• We need new severe breed neutral laws.

        Charge the owners, keepers, handlers of any dog that severely injured or kills humans or other domestic animals with felony animal neglect and cruelty.

        This would include the owners who are also the victims.

        Found guilty, they all receive a lifetime ban on any dog ownership or contact.

        All dogs later found on the property or in their possession would be immediately confiscated.

        They failed to understand and keep their dogs safe and prevent their attacks, so they should not be permitted to own or live with any dogs.

        • I agree in the main, but would add that the law needs to apply to those whose dogs attack *without provocation.*

          I was playing in the park with my GSD a couple of weeks ago when I was threatened and almost attacked. Luckily i managed to hold GSD back–and my would-be attacker leaped back when they realized that advancing threateningly with an arm raised at a woman with an almost-full-grown GSD at her side was a big mistake–but it was very touch-and-go for a second there. He was NOT going to allow me to be hit by that person!

          The law in my state says my dog/I would not be responsible if he’d bit that person, since he was defending me from legitimate threat of physical harm (and I had witnesses that I did nothing wrong and was threatened and advanced upon while repeatedly trying to get away, and that I kept screaming, “Get away from me! Don’t come near me! My dog will protect me, don’t come near me!”), and I think your law should have the same provision. Otherwise, a police dog who bites a fleeing suspect would be confiscated etc., or a trained guard dog who stops an attack on its owner, or, again, a pet who genuinely protects its owner from physical harm–which is one reason a lot of us have dogs to begin with.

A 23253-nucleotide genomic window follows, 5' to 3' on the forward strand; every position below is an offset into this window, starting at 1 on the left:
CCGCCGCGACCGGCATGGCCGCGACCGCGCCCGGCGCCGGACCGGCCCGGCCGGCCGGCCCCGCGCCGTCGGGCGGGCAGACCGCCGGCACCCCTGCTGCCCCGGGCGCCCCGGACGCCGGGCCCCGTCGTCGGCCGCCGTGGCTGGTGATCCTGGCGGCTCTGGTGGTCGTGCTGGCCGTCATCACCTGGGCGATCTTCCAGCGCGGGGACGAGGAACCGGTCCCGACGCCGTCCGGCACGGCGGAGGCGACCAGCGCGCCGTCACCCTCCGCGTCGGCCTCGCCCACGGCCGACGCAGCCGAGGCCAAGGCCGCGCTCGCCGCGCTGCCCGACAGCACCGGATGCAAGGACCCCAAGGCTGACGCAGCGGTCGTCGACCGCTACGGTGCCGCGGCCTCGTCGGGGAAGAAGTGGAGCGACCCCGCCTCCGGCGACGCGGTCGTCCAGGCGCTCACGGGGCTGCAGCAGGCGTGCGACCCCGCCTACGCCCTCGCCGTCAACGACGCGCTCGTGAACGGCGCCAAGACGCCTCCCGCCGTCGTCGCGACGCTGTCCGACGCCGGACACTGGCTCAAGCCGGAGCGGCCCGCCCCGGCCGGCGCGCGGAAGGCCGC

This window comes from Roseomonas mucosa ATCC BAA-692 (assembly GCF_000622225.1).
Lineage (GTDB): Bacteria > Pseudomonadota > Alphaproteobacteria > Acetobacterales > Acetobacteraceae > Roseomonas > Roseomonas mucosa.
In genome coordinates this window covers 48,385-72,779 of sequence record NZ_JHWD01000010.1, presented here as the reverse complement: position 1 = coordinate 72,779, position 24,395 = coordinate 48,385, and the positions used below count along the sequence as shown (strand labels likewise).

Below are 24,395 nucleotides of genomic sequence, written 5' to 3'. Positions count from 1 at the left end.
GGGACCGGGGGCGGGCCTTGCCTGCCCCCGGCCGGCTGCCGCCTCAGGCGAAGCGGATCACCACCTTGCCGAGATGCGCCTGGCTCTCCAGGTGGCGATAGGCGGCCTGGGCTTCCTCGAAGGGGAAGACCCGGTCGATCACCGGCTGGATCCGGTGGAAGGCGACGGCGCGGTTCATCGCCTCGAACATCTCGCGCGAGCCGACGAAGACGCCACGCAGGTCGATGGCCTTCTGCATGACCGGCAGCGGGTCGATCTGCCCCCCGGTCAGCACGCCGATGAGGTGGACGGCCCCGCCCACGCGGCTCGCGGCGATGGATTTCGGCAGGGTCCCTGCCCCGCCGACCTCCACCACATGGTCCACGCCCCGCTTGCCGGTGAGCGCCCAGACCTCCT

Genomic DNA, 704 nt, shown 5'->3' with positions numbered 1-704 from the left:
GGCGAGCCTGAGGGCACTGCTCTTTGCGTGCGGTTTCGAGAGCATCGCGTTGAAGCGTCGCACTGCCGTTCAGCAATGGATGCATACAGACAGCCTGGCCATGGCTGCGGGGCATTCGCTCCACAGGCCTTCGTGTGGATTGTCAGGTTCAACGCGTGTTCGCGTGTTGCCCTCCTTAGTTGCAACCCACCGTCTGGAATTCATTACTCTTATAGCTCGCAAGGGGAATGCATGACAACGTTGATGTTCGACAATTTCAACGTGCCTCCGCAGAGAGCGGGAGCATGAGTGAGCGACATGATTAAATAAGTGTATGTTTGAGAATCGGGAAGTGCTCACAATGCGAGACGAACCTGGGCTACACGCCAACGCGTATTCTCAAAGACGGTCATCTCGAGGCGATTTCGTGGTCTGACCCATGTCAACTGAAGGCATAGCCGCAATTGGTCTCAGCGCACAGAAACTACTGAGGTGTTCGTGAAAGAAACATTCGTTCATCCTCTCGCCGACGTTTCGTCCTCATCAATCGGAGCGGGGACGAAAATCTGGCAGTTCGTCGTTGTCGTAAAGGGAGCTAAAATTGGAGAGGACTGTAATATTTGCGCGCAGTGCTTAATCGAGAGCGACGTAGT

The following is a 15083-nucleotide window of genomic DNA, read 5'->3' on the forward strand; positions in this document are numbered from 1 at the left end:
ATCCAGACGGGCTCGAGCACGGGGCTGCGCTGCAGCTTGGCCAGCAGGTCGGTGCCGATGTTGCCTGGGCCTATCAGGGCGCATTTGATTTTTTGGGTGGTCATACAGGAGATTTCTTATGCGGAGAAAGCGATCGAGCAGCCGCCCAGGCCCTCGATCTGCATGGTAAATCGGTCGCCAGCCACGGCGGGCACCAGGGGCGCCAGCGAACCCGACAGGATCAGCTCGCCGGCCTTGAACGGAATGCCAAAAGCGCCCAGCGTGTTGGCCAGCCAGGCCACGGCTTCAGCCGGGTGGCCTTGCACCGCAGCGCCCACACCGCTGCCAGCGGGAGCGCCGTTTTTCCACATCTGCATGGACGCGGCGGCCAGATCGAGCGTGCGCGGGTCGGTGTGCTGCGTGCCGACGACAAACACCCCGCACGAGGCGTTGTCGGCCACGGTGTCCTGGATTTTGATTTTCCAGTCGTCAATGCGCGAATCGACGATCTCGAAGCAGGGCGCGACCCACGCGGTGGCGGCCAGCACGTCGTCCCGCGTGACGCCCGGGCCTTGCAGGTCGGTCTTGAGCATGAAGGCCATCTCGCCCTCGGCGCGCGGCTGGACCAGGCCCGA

Obviously there would need to be some guidelines of what it is for a dog to legitimately protect–“defending itself’ from a child trying to pet it is not legitimate; defending itself from a child beating it with a stick is–but still. I don’t want to see dogs like mine get euthanized, and myself branded neglectful and not allowed to have another dog, just because some crazy person tried to attack me and my dog did what many dogs will do in that situation.

          (That or carefully define what “seriously injured” is. My GSD could do serious damage with one bite just by virtue of being a GSD. So there would need to be a clear definition there.)

          Like i said, I agree in the main and think it’s an excellent idea, just that there needs to be a provision for dogs who legitimately protect their owners from harm.

          • While there is difference in severity between bites of different breeds, a bite never equals a mauling. Dog owners should be held liable for maulings, regardless of the provocation (since maulings go far beyond self-defense/defense of owner….this is no different from how a human is allowed to defend themselves, but there is a point where they will be held liable for assault/murder because their defense response was far to great.)

  12. It’s comforting knowing that the veto survived an attempt to overturn. I am sure that the Dangerous Animal Industry will outspend victims on its advertising campaign in the months leading up to the November ballot initiative. The DAI generates megabucks that they will spend on campaign advertising, while the victims do not generate money; instead, they spend their money picking up and repairing the pieces of their shattered lives.